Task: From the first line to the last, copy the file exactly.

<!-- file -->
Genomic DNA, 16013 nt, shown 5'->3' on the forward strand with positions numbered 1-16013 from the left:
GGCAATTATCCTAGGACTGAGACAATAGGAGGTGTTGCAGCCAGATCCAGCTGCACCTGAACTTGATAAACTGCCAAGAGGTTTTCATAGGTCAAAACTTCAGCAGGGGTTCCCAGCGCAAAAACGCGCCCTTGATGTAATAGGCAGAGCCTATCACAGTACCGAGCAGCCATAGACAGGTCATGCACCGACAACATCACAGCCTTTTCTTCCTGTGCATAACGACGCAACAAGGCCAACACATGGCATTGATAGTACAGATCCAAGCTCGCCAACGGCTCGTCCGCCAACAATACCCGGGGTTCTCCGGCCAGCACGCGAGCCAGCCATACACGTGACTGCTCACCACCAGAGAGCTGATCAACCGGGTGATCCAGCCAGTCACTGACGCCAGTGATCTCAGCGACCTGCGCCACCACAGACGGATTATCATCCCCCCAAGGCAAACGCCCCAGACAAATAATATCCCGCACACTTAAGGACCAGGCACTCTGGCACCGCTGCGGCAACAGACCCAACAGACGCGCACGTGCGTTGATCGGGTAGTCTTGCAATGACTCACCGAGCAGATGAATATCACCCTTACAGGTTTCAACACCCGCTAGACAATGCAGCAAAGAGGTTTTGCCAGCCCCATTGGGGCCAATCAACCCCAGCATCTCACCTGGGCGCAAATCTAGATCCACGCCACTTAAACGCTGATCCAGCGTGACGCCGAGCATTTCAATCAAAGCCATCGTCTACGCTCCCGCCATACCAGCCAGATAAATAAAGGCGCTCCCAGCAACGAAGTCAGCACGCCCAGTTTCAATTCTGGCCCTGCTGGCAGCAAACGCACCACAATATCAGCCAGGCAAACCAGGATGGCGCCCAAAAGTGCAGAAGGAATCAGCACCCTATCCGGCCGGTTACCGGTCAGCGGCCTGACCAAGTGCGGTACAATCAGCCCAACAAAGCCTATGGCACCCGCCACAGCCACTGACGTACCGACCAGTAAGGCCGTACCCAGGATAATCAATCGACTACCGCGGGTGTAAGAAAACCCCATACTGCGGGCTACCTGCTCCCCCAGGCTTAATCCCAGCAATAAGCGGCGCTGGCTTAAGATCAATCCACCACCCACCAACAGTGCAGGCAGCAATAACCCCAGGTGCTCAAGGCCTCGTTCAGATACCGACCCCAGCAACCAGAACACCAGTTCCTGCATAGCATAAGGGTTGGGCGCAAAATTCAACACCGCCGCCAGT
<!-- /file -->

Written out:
Genomic DNA, 16013 nt, shown 5'->3' on the forward strand with positions numbered 1-16013 from the left:
GGCAATTATCCTAGGACTGAGACAATAGGAGGTGTTGCAGCCAGATCCAGCTGCACCTGAACTTGATAAACTGCCAAGAGGTTTTCATAGGTCAAAACTTCAGCAGGGGTTCCCAGCGCAAAAACGCGCCCTTGATGTAATAGGCAGAGCCTATCACAGTACCGAGCAGCCATAGACAGGTCATGCACCGACAACATCACAGCCTTTTCTTCCTGTGCATAACGACGCAACAAGGCCAACACATGGCATTGATAGTACAGATCCAAGCTCGCCAACGGCTCGTCCGCCAACAATACCCGGGGTTCTCCGGCCAGCACGCGAGCCAGCCATACACGTGACTGCTCACCACCAGAGAGCTGATCAACCGGGTGATCCAGCCAGTCACTGACGCCAGTGATCTCAGCGACCTGCGCCACCACAGACGGATTATCATCCCCCCAAGGCAAACGCCCCAGACAAATAATATCCCGCACACTTAAGGACCAGGCACTCTGGCACCGCTGCGGCAACAGACCCAACAGACGCGCACGTGCGTTGATCGGGTAGTCTTGCAATGACTCACCGAGCAGATGAATATCACCCTTACAGGTTTCAACACCCGCTAGACAATGCAGCAAAGAGGTTTTGCCAGCCCCATTGGGGCCAATCAACCCCAGCATCTCACCTGGGCGCAAATCTAGATCCACGCCACTTAAACGCTGATCCAGCGTGACGCCGAGCATTTCAATCAAAGCCATCGTCTACGCTCCCGCCATACCAGCCAGATAAATAAAGGCGCTCCCAGCAACGAAGTCAGCACGCCCAGTTTCAATTCTGGCCCTGCTGGCAGCAAACGCACCACAATATCAGCCAGGCAAACCAGGATGGCGCCCAAAAGTGCAGAAGGAATCAGCACCCTATCCGGCCGGTTACCGGTCAGCGGCCTGACCAAGTGCGGTACAATCAGCCCAACAAAGCCTATGGCACCCGCCACAGCCACTGACGTACCGACCAGTAAGGCCGTACCCAGGATAATCAATCGACTACCGCGGGTGTAAGAAAACCCCATACTGCGGGCTACCTGCTCCCCCAGGCTTAATCCCAGCAATAAGCGGCGCTGGCTTAAGATCAATCCACCACCCACCAACAGTGCAGGCAGCAATAACCCCAGGTGCTCAAGGCCTCGTTCAGATACCGACCCCAGCAACCAGAACACCAGTTCCTGCATAGCATAAGGGTTGGGCGCAAAATTCAACACCGCCGCCAGT